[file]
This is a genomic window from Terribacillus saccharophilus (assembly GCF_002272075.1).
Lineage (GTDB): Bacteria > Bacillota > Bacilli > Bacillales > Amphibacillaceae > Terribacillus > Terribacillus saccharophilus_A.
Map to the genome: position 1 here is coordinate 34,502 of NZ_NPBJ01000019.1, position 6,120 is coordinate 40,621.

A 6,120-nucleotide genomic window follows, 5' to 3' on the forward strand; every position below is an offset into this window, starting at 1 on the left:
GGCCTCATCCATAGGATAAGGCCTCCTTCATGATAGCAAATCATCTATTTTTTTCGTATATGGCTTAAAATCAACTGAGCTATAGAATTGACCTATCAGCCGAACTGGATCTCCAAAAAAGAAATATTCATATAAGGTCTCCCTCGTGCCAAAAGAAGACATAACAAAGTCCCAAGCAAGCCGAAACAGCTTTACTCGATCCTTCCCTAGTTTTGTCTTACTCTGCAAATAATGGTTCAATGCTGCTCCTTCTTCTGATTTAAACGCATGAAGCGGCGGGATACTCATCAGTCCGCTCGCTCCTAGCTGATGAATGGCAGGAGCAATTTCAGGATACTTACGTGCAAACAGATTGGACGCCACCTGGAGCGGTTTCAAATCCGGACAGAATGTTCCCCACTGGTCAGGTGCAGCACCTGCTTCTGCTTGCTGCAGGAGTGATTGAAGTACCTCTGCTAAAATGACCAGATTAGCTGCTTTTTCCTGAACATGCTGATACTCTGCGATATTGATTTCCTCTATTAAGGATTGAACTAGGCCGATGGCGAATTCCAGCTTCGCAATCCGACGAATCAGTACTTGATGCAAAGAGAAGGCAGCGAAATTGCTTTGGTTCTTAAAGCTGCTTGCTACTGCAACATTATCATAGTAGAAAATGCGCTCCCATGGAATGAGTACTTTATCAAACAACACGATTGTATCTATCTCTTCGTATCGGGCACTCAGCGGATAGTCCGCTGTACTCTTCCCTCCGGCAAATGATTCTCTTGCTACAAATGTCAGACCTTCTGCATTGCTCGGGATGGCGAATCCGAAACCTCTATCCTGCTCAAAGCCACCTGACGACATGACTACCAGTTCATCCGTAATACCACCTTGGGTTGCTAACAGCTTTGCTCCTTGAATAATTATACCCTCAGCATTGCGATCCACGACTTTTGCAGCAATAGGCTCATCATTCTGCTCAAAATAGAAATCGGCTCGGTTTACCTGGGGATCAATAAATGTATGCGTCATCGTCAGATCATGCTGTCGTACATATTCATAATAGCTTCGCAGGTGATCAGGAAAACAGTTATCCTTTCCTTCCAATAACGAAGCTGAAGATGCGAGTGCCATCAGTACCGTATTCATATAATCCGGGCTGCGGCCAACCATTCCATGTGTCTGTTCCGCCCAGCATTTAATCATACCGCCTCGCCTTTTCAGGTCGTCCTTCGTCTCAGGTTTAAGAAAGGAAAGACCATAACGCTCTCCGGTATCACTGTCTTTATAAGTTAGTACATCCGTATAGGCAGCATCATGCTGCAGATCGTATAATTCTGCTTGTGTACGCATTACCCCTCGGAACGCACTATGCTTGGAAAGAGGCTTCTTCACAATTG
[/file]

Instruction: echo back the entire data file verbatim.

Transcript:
This is a genomic window from Terribacillus saccharophilus (assembly GCF_002272075.1).
Lineage (GTDB): Bacteria > Bacillota > Bacilli > Bacillales > Amphibacillaceae > Terribacillus > Terribacillus saccharophilus_A.
Map to the genome: position 1 here is coordinate 34,502 of NZ_NPBJ01000019.1, position 6,120 is coordinate 40,621.

A 6,120-nucleotide genomic window follows, 5' to 3' on the forward strand; every position below is an offset into this window, starting at 1 on the left:
GGCCTCATCCATAGGATAAGGCCTCCTTCATGATAGCAAATCATCTATTTTTTTCGTATATGGCTTAAAATCAACTGAGCTATAGAATTGACCTATCAGCCGAACTGGATCTCCAAAAAAGAAATATTCATATAAGGTCTCCCTCGTGCCAAAAGAAGACATAACAAAGTCCCAAGCAAGCCGAAACAGCTTTACTCGATCCTTCCCTAGTTTTGTCTTACTCTGCAAATAATGGTTCAATGCTGCTCCTTCTTCTGATTTAAACGCATGAAGCGGCGGGATACTCATCAGTCCGCTCGCTCCTAGCTGATGAATGGCAGGAGCAATTTCAGGATACTTACGTGCAAACAGATTGGACGCCACCTGGAGCGGTTTCAAATCCGGACAGAATGTTCCCCACTGGTCAGGTGCAGCACCTGCTTCTGCTTGCTGCAGGAGTGATTGAAGTACCTCTGCTAAAATGACCAGATTAGCTGCTTTTTCCTGAACATGCTGATACTCTGCGATATTGATTTCCTCTATTAAGGATTGAACTAGGCCGATGGCGAATTCCAGCTTCGCAATCCGACGAATCAGTACTTGATGCAAAGAGAAGGCAGCGAAATTGCTTTGGTTCTTAAAGCTGCTTGCTACTGCAACATTATCATAGTAGAAAATGCGCTCCCATGGAATGAGTACTTTATCAAACAACACGATTGTATCTATCTCTTCGTATCGGGCACTCAGCGGATAGTCCGCTGTACTCTTCCCTCCGGCAAATGATTCTCTTGCTACAAATGTCAGACCTTCTGCATTGCTCGGGATGGCGAATCCGAAACCTCTATCCTGCTCAAAGCCACCTGACGACATGACTACCAGTTCATCCGTAATACCACCTTGGGTTGCTAACAGCTTTGCTCCTTGAATAATTATACCCTCAGCATTGCGATCCACGACTTTTGCAGCAATAGGCTCATCATTCTGCTCAAAATAGAAATCGGCTCGGTTTACCTGGGGATCAATAAATGTATGCGTCATCGTCAGATCATGCTGTCGTACATATTCATAATAGCTTCGCAGGTGATCAGGAAAACAGTTATCCTTTCCTTCCAATAACGAAGCTGAAGATGCGAGTGCCATCAGTACCGTATTCATATAATCCGGGCTGCGGCCAACCATTCCATGTGTCTGTTCCGCCCAGCATTTAATCATACCGCCTCGCCTTTTCAGGTCGTCCTTCGTCTCAGGTTTAAGAAAGGAAAGACCATAACGCTCTCCGGTATCACTGTCTTTATAAGTTAGTACATCCGTATAGGCAGCATCATGCTGCAGATCGTATAATTCTGCTTGTGTACGCATTACCCCTCGGAACGCACTATGCTTGGAAAGAGGCTTCTTCACAATTG